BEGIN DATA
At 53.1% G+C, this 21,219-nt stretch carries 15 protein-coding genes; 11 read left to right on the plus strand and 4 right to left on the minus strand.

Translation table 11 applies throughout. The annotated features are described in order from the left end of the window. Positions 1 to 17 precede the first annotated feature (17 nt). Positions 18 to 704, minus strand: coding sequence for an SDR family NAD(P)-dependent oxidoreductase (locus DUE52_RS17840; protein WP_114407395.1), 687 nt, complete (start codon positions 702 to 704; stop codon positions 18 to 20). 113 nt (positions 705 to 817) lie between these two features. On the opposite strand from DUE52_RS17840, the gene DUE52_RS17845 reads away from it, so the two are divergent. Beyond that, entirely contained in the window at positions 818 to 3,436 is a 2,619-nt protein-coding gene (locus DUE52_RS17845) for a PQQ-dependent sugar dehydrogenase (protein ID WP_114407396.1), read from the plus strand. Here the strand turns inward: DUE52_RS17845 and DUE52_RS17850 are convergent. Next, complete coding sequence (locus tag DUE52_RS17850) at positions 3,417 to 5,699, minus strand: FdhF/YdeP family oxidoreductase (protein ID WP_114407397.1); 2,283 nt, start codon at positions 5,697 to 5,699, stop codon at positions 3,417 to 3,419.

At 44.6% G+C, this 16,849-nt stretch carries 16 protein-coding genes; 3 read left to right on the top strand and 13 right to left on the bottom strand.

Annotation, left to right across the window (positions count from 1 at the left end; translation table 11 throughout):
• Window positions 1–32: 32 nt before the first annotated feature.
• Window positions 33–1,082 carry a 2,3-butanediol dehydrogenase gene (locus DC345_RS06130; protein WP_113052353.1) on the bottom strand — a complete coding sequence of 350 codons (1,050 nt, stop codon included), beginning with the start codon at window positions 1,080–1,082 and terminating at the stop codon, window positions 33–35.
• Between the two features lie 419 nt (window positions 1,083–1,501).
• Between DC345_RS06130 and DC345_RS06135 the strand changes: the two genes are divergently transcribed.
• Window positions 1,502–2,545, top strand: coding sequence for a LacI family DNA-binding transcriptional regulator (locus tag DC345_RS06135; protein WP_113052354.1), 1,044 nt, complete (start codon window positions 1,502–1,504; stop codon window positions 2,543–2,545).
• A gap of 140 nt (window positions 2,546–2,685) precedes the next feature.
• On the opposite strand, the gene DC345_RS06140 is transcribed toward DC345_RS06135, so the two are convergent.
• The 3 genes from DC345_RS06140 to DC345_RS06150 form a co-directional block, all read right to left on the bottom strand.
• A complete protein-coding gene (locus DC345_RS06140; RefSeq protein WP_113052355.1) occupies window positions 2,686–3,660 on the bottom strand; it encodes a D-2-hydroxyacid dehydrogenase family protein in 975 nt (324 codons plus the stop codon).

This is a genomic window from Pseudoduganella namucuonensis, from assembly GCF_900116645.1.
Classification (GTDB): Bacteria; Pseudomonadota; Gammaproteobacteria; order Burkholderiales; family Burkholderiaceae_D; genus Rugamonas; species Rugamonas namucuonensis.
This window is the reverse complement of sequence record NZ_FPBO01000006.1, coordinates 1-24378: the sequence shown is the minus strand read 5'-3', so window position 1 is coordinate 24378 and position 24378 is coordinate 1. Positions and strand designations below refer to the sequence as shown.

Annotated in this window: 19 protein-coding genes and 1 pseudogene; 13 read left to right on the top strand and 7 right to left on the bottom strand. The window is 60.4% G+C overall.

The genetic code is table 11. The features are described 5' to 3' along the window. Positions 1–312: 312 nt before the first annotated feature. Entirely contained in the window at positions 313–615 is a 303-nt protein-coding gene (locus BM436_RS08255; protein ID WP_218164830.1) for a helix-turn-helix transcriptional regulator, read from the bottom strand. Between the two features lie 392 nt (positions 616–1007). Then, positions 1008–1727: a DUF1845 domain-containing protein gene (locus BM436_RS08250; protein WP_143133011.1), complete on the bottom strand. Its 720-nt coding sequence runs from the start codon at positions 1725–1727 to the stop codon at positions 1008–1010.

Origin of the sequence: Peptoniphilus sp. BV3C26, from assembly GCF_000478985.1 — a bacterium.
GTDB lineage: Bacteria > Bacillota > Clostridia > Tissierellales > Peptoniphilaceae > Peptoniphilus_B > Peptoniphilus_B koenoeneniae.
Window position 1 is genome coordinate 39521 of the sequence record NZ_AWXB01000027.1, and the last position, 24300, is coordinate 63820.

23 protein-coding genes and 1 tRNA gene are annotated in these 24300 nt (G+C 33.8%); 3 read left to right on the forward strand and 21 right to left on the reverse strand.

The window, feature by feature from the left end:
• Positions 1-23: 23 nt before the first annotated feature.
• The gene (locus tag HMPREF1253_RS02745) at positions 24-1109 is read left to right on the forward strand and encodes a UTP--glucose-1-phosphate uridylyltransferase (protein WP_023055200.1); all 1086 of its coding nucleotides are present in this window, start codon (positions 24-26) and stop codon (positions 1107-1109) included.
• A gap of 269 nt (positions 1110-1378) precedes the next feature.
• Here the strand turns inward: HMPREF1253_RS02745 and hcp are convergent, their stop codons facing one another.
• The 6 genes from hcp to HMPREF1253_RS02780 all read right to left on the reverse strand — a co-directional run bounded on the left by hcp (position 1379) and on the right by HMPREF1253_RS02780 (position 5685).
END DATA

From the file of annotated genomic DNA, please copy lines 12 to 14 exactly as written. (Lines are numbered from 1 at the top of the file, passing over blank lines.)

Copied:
• The 3 genes from DC345_RS06140 to DC345_RS06150 form a co-directional block, all read right to left on the bottom strand.
• A complete protein-coding gene (locus DC345_RS06140; RefSeq protein WP_113052355.1) occupies window positions 2,686–3,660 on the bottom strand; it encodes a D-2-hydroxyacid dehydrogenase family protein in 975 nt (324 codons plus the stop codon).

This is a genomic window from Pseudoduganella namucuonensis, from assembly GCF_900116645.1.